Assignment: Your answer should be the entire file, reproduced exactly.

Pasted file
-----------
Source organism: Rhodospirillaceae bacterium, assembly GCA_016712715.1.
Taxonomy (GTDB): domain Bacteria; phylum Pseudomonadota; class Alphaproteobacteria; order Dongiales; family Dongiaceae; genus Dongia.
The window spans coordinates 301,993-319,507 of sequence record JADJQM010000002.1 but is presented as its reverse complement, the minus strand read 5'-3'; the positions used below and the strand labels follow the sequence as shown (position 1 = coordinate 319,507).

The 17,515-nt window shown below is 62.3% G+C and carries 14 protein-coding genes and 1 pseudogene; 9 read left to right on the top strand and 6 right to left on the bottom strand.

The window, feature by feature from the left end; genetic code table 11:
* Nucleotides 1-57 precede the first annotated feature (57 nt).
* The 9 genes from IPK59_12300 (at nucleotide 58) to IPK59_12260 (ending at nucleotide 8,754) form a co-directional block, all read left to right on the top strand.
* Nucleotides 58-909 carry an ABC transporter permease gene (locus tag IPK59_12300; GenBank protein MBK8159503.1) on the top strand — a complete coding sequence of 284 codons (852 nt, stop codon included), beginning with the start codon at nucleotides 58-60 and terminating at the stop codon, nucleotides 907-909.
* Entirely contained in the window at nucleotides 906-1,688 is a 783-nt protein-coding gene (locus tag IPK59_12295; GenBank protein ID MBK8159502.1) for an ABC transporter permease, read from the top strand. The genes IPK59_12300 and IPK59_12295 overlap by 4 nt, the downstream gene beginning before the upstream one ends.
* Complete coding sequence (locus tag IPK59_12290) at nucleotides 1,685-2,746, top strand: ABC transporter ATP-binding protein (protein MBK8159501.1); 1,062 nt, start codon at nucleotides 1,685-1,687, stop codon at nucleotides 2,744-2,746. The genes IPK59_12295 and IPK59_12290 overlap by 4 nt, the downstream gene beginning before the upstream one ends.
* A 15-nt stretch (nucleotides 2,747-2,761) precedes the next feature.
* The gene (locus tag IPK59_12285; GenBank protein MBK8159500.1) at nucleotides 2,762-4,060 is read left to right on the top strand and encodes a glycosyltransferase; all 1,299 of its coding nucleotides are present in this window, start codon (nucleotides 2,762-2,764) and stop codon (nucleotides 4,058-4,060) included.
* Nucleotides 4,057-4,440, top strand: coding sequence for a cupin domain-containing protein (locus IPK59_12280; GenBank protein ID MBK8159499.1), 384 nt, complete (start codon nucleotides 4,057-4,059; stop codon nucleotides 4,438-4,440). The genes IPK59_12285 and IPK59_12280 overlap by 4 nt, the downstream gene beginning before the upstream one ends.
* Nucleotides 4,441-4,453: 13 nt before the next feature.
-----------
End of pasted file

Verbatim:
Source organism: Rhodospirillaceae bacterium, assembly GCA_016712715.1.
Taxonomy (GTDB): domain Bacteria; phylum Pseudomonadota; class Alphaproteobacteria; order Dongiales; family Dongiaceae; genus Dongia.
The window spans coordinates 301,993-319,507 of sequence record JADJQM010000002.1 but is presented as its reverse complement, the minus strand read 5'-3'; the positions used below and the strand labels follow the sequence as shown (position 1 = coordinate 319,507).

The 17,515-nt window shown below is 62.3% G+C and carries 14 protein-coding genes and 1 pseudogene; 9 read left to right on the top strand and 6 right to left on the bottom strand.

The window, feature by feature from the left end; genetic code table 11:
* Nucleotides 1-57 precede the first annotated feature (57 nt).
* The 9 genes from IPK59_12300 (at nucleotide 58) to IPK59_12260 (ending at nucleotide 8,754) form a co-directional block, all read left to right on the top strand.
* Nucleotides 58-909 carry an ABC transporter permease gene (locus tag IPK59_12300; GenBank protein MBK8159503.1) on the top strand — a complete coding sequence of 284 codons (852 nt, stop codon included), beginning with the start codon at nucleotides 58-60 and terminating at the stop codon, nucleotides 907-909.
* Entirely contained in the window at nucleotides 906-1,688 is a 783-nt protein-coding gene (locus tag IPK59_12295; GenBank protein ID MBK8159502.1) for an ABC transporter permease, read from the top strand. The genes IPK59_12300 and IPK59_12295 overlap by 4 nt, the downstream gene beginning before the upstream one ends.
* Complete coding sequence (locus tag IPK59_12290) at nucleotides 1,685-2,746, top strand: ABC transporter ATP-binding protein (protein MBK8159501.1); 1,062 nt, start codon at nucleotides 1,685-1,687, stop codon at nucleotides 2,744-2,746. The genes IPK59_12295 and IPK59_12290 overlap by 4 nt, the downstream gene beginning before the upstream one ends.
* A 15-nt stretch (nucleotides 2,747-2,761) precedes the next feature.
* The gene (locus tag IPK59_12285; GenBank protein MBK8159500.1) at nucleotides 2,762-4,060 is read left to right on the top strand and encodes a glycosyltransferase; all 1,299 of its coding nucleotides are present in this window, start codon (nucleotides 2,762-2,764) and stop codon (nucleotides 4,058-4,060) included.
* Nucleotides 4,057-4,440, top strand: coding sequence for a cupin domain-containing protein (locus IPK59_12280; GenBank protein ID MBK8159499.1), 384 nt, complete (start codon nucleotides 4,057-4,059; stop codon nucleotides 4,438-4,440). The genes IPK59_12285 and IPK59_12280 overlap by 4 nt, the downstream gene beginning before the upstream one ends.
* Nucleotides 4,441-4,453: 13 nt before the next feature.